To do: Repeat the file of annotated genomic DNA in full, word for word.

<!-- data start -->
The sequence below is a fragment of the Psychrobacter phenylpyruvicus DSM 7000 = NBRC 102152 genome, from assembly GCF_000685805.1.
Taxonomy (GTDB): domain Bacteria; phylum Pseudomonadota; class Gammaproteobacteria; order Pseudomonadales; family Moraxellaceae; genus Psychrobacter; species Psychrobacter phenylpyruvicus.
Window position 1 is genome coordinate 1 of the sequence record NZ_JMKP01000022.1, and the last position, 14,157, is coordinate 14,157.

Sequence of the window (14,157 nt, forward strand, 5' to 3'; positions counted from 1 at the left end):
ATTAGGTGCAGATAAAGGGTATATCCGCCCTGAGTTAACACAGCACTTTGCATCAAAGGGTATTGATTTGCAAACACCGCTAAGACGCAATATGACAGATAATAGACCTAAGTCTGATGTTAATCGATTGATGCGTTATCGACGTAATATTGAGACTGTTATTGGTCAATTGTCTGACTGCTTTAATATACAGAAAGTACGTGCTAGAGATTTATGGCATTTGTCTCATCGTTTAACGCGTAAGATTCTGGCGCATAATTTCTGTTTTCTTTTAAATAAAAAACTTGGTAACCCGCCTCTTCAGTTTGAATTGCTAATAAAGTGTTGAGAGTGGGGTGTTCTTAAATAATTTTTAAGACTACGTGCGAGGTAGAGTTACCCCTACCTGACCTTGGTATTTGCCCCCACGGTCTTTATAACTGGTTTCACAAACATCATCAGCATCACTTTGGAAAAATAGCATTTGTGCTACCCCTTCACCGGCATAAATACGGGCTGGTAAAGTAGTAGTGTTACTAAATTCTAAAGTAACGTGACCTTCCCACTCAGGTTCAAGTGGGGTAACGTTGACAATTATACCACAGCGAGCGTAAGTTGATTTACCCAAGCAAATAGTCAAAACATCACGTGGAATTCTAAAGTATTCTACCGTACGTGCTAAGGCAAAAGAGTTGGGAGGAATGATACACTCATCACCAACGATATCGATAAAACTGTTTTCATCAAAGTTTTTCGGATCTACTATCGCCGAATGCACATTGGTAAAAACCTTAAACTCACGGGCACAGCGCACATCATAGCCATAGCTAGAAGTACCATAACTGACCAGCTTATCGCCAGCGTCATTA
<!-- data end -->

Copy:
The sequence below is a fragment of the Psychrobacter phenylpyruvicus DSM 7000 = NBRC 102152 genome, from assembly GCF_000685805.1.
Taxonomy (GTDB): domain Bacteria; phylum Pseudomonadota; class Gammaproteobacteria; order Pseudomonadales; family Moraxellaceae; genus Psychrobacter; species Psychrobacter phenylpyruvicus.
Window position 1 is genome coordinate 1 of the sequence record NZ_JMKP01000022.1, and the last position, 14,157, is coordinate 14,157.

Sequence of the window (14,157 nt, forward strand, 5' to 3'; positions counted from 1 at the left end):
ATTAGGTGCAGATAAAGGGTATATCCGCCCTGAGTTAACACAGCACTTTGCATCAAAGGGTATTGATTTGCAAACACCGCTAAGACGCAATATGACAGATAATAGACCTAAGTCTGATGTTAATCGATTGATGCGTTATCGACGTAATATTGAGACTGTTATTGGTCAATTGTCTGACTGCTTTAATATACAGAAAGTACGTGCTAGAGATTTATGGCATTTGTCTCATCGTTTAACGCGTAAGATTCTGGCGCATAATTTCTGTTTTCTTTTAAATAAAAAACTTGGTAACCCGCCTCTTCAGTTTGAATTGCTAATAAAGTGTTGAGAGTGGGGTGTTCTTAAATAATTTTTAAGACTACGTGCGAGGTAGAGTTACCCCTACCTGACCTTGGTATTTGCCCCCACGGTCTTTATAACTGGTTTCACAAACATCATCAGCATCACTTTGGAAAAATAGCATTTGTGCTACCCCTTCACCGGCATAAATACGGGCTGGTAAAGTAGTAGTGTTACTAAATTCTAAAGTAACGTGACCTTCCCACTCAGGTTCAAGTGGGGTAACGTTGACAATTATACCACAGCGAGCGTAAGTTGATTTACCCAAGCAAATAGTCAAAACATCACGTGGAATTCTAAAGTATTCTACCGTACGTGCTAAGGCAAAAGAGTTGGGAGGAATGATACACTCATCACCAACGATATCGATAAAACTGTTTTCATCAAAGTTTTTCGGATCTACTATCGCCGAATGCACATTGGTAAAAACCTTAAACTCACGGGCACAGCGCACATCATAGCCATAGCTAGAAGTACCATAACTGACCAGCTTATCGCCAGCGTCATTA